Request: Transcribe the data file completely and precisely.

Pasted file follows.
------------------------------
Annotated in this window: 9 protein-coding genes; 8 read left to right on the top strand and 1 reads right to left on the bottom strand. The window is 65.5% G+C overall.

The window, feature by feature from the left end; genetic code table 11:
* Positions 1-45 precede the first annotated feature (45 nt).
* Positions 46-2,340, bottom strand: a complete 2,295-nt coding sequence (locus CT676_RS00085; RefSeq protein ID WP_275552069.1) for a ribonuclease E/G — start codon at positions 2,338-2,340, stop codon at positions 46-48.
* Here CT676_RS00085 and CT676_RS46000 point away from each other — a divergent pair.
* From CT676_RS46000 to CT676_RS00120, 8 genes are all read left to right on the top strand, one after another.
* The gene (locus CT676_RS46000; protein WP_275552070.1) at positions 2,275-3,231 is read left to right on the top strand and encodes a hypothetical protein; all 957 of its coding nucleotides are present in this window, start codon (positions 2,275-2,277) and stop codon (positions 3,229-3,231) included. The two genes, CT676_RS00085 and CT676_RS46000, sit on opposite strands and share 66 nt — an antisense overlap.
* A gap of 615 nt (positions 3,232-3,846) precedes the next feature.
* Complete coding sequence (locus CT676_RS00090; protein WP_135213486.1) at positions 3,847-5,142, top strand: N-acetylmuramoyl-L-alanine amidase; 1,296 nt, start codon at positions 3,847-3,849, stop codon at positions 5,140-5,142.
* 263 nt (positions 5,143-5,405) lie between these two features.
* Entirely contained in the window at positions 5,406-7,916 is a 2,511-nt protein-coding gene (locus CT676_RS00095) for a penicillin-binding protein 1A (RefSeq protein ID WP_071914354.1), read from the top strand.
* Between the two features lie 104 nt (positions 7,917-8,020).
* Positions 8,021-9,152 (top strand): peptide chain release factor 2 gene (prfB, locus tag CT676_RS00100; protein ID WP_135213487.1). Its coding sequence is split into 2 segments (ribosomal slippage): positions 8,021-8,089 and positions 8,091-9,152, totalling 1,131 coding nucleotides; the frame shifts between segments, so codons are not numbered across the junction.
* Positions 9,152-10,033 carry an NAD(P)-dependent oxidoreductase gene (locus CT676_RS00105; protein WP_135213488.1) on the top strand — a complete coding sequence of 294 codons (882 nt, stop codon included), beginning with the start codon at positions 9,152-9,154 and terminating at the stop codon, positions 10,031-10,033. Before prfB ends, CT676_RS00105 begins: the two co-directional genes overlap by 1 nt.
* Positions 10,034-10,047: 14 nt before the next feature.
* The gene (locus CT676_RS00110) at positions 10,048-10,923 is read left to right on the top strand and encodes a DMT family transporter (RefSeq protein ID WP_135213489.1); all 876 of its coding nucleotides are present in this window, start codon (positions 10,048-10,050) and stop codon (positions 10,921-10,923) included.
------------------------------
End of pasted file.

Annotated in this window: 9 protein-coding genes; 8 read left to right on the top strand and 1 reads right to left on the bottom strand. The window is 65.5% G+C overall.

The window, feature by feature from the left end; genetic code table 11:
* Positions 1-45 precede the first annotated feature (45 nt).
* Positions 46-2,340, bottom strand: a complete 2,295-nt coding sequence (locus CT676_RS00085; RefSeq protein ID WP_275552069.1) for a ribonuclease E/G — start codon at positions 2,338-2,340, stop codon at positions 46-48.
* Here CT676_RS00085 and CT676_RS46000 point away from each other — a divergent pair.
* From CT676_RS46000 to CT676_RS00120, 8 genes are all read left to right on the top strand, one after another.
* The gene (locus CT676_RS46000; protein WP_275552070.1) at positions 2,275-3,231 is read left to right on the top strand and encodes a hypothetical protein; all 957 of its coding nucleotides are present in this window, start codon (positions 2,275-2,277) and stop codon (positions 3,229-3,231) included. The two genes, CT676_RS00085 and CT676_RS46000, sit on opposite strands and share 66 nt — an antisense overlap.
* A gap of 615 nt (positions 3,232-3,846) precedes the next feature.
* Complete coding sequence (locus CT676_RS00090; protein WP_135213486.1) at positions 3,847-5,142, top strand: N-acetylmuramoyl-L-alanine amidase; 1,296 nt, start codon at positions 3,847-3,849, stop codon at positions 5,140-5,142.
* 263 nt (positions 5,143-5,405) lie between these two features.
* Entirely contained in the window at positions 5,406-7,916 is a 2,511-nt protein-coding gene (locus CT676_RS00095) for a penicillin-binding protein 1A (RefSeq protein ID WP_071914354.1), read from the top strand.
* Between the two features lie 104 nt (positions 7,917-8,020).
* Positions 8,021-9,152 (top strand): peptide chain release factor 2 gene (prfB, locus tag CT676_RS00100; protein ID WP_135213487.1). Its coding sequence is split into 2 segments (ribosomal slippage): positions 8,021-8,089 and positions 8,091-9,152, totalling 1,131 coding nucleotides; the frame shifts between segments, so codons are not numbered across the junction.
* Positions 9,152-10,033 carry an NAD(P)-dependent oxidoreductase gene (locus CT676_RS00105; protein WP_135213488.1) on the top strand — a complete coding sequence of 294 codons (882 nt, stop codon included), beginning with the start codon at positions 9,152-9,154 and terminating at the stop codon, positions 10,031-10,033. Before prfB ends, CT676_RS00105 begins: the two co-directional genes overlap by 1 nt.
* Positions 10,034-10,047: 14 nt before the next feature.
* The gene (locus CT676_RS00110) at positions 10,048-10,923 is read left to right on the top strand and encodes a DMT family transporter (RefSeq protein ID WP_135213489.1); all 876 of its coding nucleotides are present in this window, start codon (positions 10,048-10,050) and stop codon (positions 10,921-10,923) included.